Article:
The FBI’s Uniform Crime Reporting (UCR) Program defines robbery as the taking or attempting to take anything of value from the care, custody, or control of a person or persons by force or threat of force or violence and/or by putting the victim in fear.
- In 2011, there were an estimated 354,396 robberies nationwide.
- The 2011 estimated number of robberies decreased 4.0 percent from the 2010 estimate and 20.8 percent from the 2007 estimate.
- When compared with the 2010 rate, the 2011 estimated robbery rate of 113.7 per 100,000 inhabitants showed a decrease of 4.7 percent. (See Tables 1 and 1A.)
- Robberies accounted for an estimated $409 million in losses in 2011. (Based on Tables 1 and 23.)
- The average dollar value of property stolen per reported robbery was $1,153. (Based on Tables 1 and 23.) Banks experienced the highest average dollar loss at $4,704 per offense. (See Table 23.)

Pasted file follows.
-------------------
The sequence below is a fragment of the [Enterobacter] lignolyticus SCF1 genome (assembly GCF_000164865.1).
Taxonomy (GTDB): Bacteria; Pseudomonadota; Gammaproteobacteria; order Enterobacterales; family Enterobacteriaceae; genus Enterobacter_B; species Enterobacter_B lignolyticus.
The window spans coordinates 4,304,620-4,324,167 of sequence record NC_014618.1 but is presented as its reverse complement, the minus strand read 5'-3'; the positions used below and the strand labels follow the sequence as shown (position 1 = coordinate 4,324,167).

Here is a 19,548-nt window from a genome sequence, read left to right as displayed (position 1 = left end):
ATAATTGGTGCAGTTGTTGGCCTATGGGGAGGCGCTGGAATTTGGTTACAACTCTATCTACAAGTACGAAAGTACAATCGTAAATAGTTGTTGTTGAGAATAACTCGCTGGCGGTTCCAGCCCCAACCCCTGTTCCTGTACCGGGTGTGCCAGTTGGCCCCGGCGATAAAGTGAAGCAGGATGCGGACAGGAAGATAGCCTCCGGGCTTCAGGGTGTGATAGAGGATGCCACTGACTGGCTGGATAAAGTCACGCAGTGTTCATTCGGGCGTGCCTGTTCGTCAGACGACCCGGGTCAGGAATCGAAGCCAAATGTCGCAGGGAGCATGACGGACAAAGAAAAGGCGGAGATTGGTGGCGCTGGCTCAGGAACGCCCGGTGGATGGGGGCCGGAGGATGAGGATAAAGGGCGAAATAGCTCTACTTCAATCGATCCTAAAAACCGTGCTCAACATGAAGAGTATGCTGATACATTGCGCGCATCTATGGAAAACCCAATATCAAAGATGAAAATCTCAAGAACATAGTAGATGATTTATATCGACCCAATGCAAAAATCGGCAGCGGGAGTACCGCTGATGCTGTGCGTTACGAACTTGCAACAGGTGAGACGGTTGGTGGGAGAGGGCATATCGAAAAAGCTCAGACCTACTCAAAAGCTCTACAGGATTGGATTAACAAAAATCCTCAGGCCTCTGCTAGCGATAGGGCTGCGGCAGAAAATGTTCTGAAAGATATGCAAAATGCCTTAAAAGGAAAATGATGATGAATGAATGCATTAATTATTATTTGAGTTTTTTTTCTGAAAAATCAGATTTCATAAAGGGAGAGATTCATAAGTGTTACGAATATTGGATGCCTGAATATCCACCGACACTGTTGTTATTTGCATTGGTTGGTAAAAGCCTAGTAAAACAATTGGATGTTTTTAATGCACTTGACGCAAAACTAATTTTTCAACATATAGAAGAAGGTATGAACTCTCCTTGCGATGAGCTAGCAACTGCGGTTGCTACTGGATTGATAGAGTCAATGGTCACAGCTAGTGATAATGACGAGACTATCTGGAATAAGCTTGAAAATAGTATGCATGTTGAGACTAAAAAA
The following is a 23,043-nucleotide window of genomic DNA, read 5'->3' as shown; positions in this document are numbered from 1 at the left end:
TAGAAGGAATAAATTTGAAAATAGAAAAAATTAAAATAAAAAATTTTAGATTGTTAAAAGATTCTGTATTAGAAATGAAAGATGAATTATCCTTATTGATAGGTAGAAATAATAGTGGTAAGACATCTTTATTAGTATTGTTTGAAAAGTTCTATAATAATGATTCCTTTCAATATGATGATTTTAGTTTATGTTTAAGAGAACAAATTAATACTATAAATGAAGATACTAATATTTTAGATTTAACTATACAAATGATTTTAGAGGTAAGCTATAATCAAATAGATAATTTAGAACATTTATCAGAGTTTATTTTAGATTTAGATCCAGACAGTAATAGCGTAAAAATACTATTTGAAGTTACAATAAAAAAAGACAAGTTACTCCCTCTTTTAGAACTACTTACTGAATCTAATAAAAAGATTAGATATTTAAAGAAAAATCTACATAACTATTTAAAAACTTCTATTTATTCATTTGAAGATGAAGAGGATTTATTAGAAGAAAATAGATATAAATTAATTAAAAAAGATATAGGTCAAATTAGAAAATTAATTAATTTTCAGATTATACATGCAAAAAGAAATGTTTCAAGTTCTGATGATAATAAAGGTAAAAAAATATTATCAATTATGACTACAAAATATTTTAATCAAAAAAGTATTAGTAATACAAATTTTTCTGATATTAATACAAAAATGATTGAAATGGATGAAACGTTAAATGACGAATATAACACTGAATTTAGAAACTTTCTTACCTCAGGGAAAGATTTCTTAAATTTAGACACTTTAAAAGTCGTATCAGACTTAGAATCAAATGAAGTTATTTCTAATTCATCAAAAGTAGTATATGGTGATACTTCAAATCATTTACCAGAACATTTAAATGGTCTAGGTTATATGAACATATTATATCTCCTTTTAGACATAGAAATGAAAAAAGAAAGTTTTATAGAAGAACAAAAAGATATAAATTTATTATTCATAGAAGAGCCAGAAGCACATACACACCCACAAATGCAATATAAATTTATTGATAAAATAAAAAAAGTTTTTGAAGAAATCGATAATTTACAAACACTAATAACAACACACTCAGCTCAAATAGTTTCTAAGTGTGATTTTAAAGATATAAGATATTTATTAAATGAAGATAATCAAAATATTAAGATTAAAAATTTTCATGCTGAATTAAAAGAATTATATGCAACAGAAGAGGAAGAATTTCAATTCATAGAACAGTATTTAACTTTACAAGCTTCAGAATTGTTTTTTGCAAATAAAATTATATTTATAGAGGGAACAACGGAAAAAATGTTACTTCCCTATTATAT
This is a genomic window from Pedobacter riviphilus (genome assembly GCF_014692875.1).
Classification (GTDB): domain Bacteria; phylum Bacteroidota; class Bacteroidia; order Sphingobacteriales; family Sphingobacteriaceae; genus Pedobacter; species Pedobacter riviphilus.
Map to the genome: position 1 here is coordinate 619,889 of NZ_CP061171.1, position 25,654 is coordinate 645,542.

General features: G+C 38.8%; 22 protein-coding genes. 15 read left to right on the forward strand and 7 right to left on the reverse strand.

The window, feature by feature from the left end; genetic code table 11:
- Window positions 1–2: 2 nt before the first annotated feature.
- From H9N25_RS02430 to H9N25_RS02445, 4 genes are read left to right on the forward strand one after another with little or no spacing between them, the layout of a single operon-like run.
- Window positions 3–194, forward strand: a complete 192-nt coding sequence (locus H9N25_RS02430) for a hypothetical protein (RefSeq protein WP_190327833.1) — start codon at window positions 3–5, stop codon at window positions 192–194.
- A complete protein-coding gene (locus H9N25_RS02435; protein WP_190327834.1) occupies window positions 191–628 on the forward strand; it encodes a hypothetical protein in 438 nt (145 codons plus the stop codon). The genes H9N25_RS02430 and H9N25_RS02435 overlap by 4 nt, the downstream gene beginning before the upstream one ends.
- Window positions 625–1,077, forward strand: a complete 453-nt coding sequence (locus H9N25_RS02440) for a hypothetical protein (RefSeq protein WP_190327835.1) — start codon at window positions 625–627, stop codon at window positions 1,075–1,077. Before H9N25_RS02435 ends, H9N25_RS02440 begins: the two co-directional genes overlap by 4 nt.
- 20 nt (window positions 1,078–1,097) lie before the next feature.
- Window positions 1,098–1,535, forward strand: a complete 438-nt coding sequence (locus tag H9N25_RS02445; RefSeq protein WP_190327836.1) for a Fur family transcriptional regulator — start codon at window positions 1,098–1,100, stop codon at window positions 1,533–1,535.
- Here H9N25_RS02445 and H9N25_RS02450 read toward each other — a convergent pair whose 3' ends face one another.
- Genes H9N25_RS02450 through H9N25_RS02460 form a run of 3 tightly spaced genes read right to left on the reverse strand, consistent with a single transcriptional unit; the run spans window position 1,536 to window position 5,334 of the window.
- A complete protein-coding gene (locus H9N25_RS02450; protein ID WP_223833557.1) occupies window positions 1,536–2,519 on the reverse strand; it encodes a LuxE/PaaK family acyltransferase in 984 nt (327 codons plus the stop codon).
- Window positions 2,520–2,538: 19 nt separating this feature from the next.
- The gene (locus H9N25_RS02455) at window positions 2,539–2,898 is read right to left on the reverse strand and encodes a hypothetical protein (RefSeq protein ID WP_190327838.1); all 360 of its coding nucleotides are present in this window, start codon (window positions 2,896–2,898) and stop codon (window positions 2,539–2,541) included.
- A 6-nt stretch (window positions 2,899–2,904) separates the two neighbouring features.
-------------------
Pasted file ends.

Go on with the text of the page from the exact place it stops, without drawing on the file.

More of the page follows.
- Among the robberies for which the UCR Program received weapon information in 2011, strong-arm tactics were used in 42.3 percent, firearms were used in 41.3 percent, and knives and cutting instruments were used in 7.8 percent of robberies. Other dangerous weapons were used in 8.7 percent of robberies in 2011. (Based on Table 19.)
Expanded robbery data
Expanded offense data are the details of the various offenses that the UCR Program collects beyond the count of how many crimes law enforcement agencies report. These details may include the type of weapon used in a crime, type or value of items stolen, and so forth. In addition, expanded data include trends (for example, 2-year comparisons) and rates per 100,000 inhabitants.
Expanded information regarding robbery is available in the following tables:
Location Type, average value of items stolen by location per robbery: Table 23
Robbery Table 1, “Robbery, Location, Percent Distribution by Region, 2011”
Robbery Table 2, “Robbery, Location, Percent Distribution by Population Group, 2011”
Robbery Table 3, “Robbery, Types of Weapons Used, Percent Distribution by Region, 2011”